Doctors, nurses and medical students gather outside of the James Cancer Hospital in support of the Black Lives Matter movement June 5. Credit:Courtesy of Rosevine Azap

Dressed in white lab coats, scrubs and surgical masks, doctors, nurses and medical students at the Wexner Medical Center at Ohio State gathered outside the James Cancer Center Friday and took a knee, not only in memory of George Floyd but in protest of systemic racism, especially in health care.

The demonstration, called #WhiteCoatsForBlackLives, was organized by the College of Medicine, the college’s chapter of the Student National Medical Association and the Medical Center to bring awareness to the idea of racism as a public health crisis. About 300 medical students, residents, faculty and staff joined the demonstration.

“As physicians and physicians-in-training, it’s really important for us to understand how the continuous trauma that black and brown communities — that they experience and they face — those are social determinants of health, and they affect them not just in mental ways but in physical ways as well,” Deborah Fadoju, a second-year medical student and chapter president of the Student National Medical Association, said.  “Understanding that racism and the devastating consequences that it causes, especially systemic racism, is key for providers to be able to give full and complete care towards all of their patients.”

Fadoju said systemic racism is built into the fabric of the health system with implicit bias. For example, Fadoju said there is a belief that black women have a higher tolerance for pain than women of other races. 

“That implicit bias is partially, possibly contributing to the fact that black women die from infant mortality at at least four times the rate of their counterparts,” Fadoju said.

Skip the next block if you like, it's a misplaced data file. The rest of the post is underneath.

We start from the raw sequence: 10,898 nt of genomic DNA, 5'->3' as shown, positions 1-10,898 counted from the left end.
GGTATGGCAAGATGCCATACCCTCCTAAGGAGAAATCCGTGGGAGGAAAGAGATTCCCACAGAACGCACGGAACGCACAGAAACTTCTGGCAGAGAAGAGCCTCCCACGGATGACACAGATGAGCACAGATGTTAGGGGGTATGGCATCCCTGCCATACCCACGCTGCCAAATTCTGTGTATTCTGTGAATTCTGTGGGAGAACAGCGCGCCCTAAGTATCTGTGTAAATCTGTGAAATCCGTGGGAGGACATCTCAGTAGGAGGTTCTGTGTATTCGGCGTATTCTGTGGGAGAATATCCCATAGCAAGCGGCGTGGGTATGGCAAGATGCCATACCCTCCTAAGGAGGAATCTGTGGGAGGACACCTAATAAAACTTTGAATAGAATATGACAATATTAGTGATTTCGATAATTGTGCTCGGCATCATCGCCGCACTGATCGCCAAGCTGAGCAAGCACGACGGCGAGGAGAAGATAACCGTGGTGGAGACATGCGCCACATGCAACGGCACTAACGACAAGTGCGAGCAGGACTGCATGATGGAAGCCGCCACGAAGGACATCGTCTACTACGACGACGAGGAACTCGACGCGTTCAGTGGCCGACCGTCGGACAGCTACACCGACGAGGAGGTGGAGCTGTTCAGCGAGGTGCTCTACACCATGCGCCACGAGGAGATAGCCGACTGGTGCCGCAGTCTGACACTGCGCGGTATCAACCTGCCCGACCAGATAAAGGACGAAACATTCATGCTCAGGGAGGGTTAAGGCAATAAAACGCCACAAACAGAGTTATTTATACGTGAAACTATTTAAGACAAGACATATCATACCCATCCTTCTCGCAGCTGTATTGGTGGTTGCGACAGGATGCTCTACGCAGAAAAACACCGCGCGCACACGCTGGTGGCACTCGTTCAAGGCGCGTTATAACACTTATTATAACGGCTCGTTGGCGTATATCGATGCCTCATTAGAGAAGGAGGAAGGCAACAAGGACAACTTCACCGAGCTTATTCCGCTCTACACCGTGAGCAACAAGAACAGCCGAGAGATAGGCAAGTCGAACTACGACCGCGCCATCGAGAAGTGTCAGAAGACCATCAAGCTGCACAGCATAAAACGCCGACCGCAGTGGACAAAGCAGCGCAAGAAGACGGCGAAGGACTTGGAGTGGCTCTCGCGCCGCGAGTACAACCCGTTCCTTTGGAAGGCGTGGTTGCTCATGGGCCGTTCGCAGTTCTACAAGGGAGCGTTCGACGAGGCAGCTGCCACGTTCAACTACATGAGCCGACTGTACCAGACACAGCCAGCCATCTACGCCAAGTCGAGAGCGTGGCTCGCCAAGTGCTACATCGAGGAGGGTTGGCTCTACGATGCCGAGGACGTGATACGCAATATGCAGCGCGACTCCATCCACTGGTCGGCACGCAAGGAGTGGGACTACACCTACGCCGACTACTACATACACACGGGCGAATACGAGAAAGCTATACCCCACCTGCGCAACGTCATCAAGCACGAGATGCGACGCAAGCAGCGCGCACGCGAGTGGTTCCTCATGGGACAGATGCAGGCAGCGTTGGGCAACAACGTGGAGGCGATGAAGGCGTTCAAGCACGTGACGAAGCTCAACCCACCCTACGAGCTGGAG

Chelsea Kane, a clinical psychologist at the center, said that implicit bias stems from unconscious stereotypes and the tendency to favor people with whom we identify.

“I, as a white person, am more likely to unknowingly treat white people differently than people who are not white,” she said. 

Kane said implicit bias is one of the reasons for the disparities in health care outcomes for black patients. Because implicit bias and racism affect not only the quality of care but also the occurrence of disease, Kane said many medical professionals — herself included — consider racism to be a public health crisis.

She said that not only are rates for cardiovascular diseases and other illnesses higher for black and brown Americans, those patients are more likely to die from these illnesses. Part of that is because the stresses that black Americans — and other groups discriminated against — face in society tend to negatively impact the body and mind. But Kane also said that the same stereotypes and biases that cause that stress also affect treatment.

“Black Americans are underserved when they seek health care,” Kane said. “They are often dismissed from medical facilities without proper medical testing.”